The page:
Montreal to dump 8 billion litres of raw sewage into Saint-Lawrence River

MONTREAL – The city of Montreal is moving forward with its plan to dump eight billion litres of raw sewage into the Saint Lawrence River due to the demolition of the Bonaventure Expressway.

That’s the equivalent of nearly 3,000 Olympic sized pools of raw sewage from private residences, commerces and hospitals.

“We should’ve had a contingency plan. It’s 2015 where we talk green,” said Craig Sauve, the city’s opposition critic.

“We talk a lot about it, we say how important our water source is but we have to show it too.”

The waste-water is scheduled to flow untreated into the river for a week as of Oct. 18.

READ MORE: High levels of E.coli, bacteria found in Saint Lawrence River

On Wednesday, the city had ordered a two-day moratorium to further study the project and allow the city to search for another solution.

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Now, representatives confirmed they have no other choice than to dump the sewage into the water.

Quebec’s Environment Ministry gave the city permission to dump the dirty water.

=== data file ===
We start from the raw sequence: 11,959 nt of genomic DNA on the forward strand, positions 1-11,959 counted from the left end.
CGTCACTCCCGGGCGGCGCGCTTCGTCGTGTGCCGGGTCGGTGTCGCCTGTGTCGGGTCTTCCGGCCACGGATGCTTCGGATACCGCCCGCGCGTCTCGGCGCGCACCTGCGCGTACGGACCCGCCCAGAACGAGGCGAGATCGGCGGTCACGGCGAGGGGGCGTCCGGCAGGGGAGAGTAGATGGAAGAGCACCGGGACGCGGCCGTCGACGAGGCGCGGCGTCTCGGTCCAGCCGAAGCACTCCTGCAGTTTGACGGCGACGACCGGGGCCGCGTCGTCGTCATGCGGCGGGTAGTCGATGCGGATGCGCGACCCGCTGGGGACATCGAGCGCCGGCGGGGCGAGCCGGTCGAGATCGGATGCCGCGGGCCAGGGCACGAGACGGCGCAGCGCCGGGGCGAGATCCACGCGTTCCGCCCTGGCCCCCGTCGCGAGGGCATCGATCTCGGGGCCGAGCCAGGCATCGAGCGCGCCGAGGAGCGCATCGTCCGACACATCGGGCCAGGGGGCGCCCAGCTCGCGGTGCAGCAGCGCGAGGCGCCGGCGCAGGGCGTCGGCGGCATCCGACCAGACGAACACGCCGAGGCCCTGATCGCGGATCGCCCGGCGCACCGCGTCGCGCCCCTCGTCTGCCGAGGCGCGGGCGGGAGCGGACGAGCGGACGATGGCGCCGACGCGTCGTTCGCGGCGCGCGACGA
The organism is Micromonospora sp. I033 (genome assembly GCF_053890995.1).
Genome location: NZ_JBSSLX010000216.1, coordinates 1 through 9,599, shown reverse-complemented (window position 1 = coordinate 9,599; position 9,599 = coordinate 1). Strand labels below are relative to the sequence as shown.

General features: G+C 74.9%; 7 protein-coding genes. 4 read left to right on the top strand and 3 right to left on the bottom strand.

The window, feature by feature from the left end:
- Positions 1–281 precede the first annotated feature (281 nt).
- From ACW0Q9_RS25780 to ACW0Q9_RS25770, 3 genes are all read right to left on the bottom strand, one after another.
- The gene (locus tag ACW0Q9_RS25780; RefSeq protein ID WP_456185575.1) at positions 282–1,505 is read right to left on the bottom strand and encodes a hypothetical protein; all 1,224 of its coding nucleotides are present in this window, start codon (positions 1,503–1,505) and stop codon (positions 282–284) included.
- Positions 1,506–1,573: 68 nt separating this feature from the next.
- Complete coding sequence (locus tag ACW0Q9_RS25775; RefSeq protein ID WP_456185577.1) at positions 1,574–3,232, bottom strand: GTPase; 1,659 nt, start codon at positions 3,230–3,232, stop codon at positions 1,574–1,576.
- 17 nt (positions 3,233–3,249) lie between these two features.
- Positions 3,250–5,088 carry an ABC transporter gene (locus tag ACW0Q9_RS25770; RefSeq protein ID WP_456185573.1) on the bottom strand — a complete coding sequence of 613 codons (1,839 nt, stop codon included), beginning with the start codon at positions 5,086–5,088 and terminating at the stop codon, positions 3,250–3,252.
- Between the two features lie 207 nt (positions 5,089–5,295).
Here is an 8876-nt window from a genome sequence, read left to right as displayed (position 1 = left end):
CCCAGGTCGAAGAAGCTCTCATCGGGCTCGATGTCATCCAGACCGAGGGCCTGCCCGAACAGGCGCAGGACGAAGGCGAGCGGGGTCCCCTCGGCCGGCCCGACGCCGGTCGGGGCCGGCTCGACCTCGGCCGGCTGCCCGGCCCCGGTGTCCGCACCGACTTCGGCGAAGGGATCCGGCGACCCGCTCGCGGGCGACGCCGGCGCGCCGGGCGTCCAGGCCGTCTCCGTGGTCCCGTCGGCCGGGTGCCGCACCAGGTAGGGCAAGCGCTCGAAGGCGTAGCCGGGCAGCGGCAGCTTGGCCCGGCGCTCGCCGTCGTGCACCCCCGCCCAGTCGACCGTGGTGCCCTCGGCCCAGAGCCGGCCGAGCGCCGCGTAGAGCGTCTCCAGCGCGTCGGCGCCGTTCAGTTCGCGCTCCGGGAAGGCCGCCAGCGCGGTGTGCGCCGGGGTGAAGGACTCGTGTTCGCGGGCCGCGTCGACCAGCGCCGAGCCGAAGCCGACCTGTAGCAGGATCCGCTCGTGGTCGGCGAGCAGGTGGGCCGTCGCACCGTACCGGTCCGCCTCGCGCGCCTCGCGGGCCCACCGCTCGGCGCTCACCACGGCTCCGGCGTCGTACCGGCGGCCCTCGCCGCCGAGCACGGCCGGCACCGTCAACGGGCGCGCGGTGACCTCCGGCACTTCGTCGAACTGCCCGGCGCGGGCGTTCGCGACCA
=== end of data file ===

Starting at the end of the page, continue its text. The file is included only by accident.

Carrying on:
According to city spokesperson Philippe Sabourin, the waste dumping is not a major environmental concern because the river has a huge dilution capacity.

WATCH: Wednesday, Montreal announced it was rethinking its plan to dump 8 billion litres of raw sewage into the Saint-Lawrence River. Global’s Gloria Henriquez reports.

Some water experts agree with the city – that there’s no major environmental concern.

“At the point of discharge, there’s very little dilution but then the plume spreads,” said Ronald Gehr, a McGill Civil Engineering professor and waste-water expert.

“About 10 kilometers downstream from the island, it’ll be hardly noticed.”

Gehr said Montreal can’t get around one fact – it must tear out sewage pipes to demolish the Bonaventure.

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“I don’t know what other alternative there would be,” said Gehr.

“If our system were different, if we had several treatment plants then it would be possible to divert the flow and to pump it into another treatment plant.”

An online petition has already started to oppose the sewage dump.